Opposition leaders battle it out to win the hearts of the regions

aat comment

Only a week following Labour leader Ed Miliband’s promise to support the businesses in major cities and towns outside of London, the Government announced plans to hand over up to £6bn in funds to create jobs, train workers and develop greater infrastructure across the country.

Both leaders ear hoping reversing the widely-held perception that the government, and those of the past, have neglected the regions will return key votes come the general election next May.

Despite the Barclays and BGF Entrepreneurs Index reporting last month that Wales, the Midlands, the North-West and East Anglia each registered over a 40% rise in high-growth companies, outperforming the capital, many voters and politicians believe the UK still remains socially and economically unbalanced.

Labour plans

Labour leader Ed Miliband has promised to devolve £30bn of spending to the English regions to boost economic growth outside London. To opposing critics who claim his policies are anti-business, Miliband says he wants local authorities in major cities to band together to create regional economic “powerhouses” to rival the capital in creating jobs.

He claims powers would be transferred from central government to existing councils and encourage them to pool their resources to create “combined authorities.”

Miliband believes these authorities could provide the clout to successfully stimulate growth in their areas, as shown in Greater Manchester.

Over the past three years, ten councils in Greater Manchester have worked together to plan and schedule economic development, regeneration and transport functions as part of a long-term strategy to gain sustainable economic growth.

Currently, local business rates are handed back to Whitehall before then being redistributed to councils, but Labour argues it is time local businesses and leaders had more control over how money raised locally is spent in that area.

The trade body, the EEF, remains cautious: “There will also be a financial impact and business will want to know whether it will be targeted to raise some of this revenue through additional taxation. Above all else businesses want consistency and certainty, so that current policies to promote growth and investment such as export support from UKTI, R&D tax credits and support for innovation through the TSB are not reduced.”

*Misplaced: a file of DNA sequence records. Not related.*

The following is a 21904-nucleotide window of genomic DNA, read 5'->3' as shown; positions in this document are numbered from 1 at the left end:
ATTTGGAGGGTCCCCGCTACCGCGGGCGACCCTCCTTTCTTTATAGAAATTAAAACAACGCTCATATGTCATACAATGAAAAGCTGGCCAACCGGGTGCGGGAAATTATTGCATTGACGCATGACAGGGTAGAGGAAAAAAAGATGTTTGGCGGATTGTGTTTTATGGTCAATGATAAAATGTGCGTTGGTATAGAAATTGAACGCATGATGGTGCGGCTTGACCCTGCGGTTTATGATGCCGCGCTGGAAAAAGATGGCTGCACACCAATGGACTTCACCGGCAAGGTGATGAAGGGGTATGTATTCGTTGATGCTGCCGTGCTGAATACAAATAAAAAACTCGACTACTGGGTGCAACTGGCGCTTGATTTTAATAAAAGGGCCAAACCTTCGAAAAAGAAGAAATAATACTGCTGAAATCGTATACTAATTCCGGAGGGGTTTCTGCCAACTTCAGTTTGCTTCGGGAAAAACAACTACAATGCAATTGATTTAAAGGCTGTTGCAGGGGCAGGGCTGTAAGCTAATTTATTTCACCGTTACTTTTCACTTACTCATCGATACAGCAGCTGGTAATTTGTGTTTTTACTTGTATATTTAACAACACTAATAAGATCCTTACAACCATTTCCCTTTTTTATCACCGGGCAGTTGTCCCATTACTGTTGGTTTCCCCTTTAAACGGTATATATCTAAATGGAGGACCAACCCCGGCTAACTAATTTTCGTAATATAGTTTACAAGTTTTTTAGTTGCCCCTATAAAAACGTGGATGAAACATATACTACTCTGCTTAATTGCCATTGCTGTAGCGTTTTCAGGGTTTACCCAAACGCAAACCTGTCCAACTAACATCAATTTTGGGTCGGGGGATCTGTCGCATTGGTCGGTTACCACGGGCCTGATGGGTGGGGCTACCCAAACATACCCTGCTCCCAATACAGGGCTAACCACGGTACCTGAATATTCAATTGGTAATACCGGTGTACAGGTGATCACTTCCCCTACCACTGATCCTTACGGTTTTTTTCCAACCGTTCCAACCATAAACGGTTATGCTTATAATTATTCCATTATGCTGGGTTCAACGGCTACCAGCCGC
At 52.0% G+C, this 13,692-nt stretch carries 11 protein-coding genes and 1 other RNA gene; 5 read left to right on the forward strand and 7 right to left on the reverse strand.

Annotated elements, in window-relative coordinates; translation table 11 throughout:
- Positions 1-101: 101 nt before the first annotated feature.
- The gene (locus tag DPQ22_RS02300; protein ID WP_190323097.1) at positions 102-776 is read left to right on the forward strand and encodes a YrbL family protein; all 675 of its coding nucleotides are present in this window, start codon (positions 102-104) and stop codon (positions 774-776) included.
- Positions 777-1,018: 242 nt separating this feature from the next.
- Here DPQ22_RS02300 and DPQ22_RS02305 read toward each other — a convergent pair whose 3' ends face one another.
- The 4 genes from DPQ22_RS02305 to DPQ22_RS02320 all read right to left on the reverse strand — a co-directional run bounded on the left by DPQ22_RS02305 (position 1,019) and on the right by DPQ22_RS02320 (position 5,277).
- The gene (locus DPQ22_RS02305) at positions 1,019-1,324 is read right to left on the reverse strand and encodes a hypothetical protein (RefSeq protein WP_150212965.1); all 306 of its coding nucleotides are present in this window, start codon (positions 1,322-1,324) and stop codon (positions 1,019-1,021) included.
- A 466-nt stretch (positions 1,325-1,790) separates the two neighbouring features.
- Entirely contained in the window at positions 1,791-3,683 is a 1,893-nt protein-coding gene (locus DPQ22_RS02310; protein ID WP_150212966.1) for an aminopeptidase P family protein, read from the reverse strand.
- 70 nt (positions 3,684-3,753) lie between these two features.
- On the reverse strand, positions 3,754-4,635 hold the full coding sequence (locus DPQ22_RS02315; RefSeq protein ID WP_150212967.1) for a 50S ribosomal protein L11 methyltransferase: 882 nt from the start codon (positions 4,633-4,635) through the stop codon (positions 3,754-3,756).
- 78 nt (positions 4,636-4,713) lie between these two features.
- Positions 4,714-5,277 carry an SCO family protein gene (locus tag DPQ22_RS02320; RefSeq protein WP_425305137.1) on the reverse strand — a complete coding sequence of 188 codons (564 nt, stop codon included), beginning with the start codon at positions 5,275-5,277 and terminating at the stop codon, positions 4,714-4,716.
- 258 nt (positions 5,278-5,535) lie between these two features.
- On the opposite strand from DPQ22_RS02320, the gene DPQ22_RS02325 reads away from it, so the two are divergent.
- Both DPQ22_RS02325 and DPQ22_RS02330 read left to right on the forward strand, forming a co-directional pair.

The review seems similar to Michael Heseltine’s growth review produced for Chancellor George Osborne in 2013, and Adam Marshall, policy director at the British Chambers of Commerce, says proposals giving businesses more say in how public funds are used in their region is a positive move.

“Decisions on local growth are best taken when businesses and councils decide what arrangements work best for their areas, and deliver these accordingly,” Marshall said.

“In a world where more funding and tax revenues are devolved, however, businesses need the strongest possible say over both local economic plans and how money is spent.”

Government plans

However, the Tories accuse Labour of “playing catch-up,” as the government recently agreed to provide £6bn of funding to local authorities, in regions outside of London.

These Growth Deals will be used to invest in a series of projects aimed at revitalising large cities and towns outside the capital.

Similar to Labour’s plans, the money will be allocated to “local enterprise partnerships” across the country– non-statutory bodies that will be responsible for monitoring enterprise zones.

Projects beginning in 2015 to 2016 are expected to be matched by local investments worth around twice the contribution from central government.

The Prime Minister David Cameron said: “Growth Deals are a crucial part of our long-term plan to secure Britain’s future. For too long our economy has been too London-focused and too centralised. Growth Deals will help change all that. They are about firing up our great cities, towns and counties so they can become powerhouses.

“By trusting local people, backing business and investing in infrastructure, skills and housing, we can create thousands of new jobs. And that means more economic security, peace of mind and a brighter future for hardworking people across the country.”

However, as alluded to by Andy Pike, Professor of Local and Regional Development at Newcastle University, devolving power from London to regions shall require a greater shift in how the UK operates at local and national level.

“The often overlooked issue is what needs to happen in Whitehall and Westminster to make such decentralisation a reality and to make it work. Austerity politics in what is still a highly centralised system in England has made this more difficult. It helps dissuade politicians from releasing more powers and resources to the local level and it acts as a disincentive to trust local politicians and officials to develop credible plans, wield power in accountable ways, spend their money wisely and deliver policy effectively,” Pike said.

The UK’s economic future looks bright, but in what sectors do the employees of the future work? This article outlines which sector of the economy is growing fastest and which ones need to do some catching up.

Jermaine Haughton is a journalist and digital media professional.

Related articles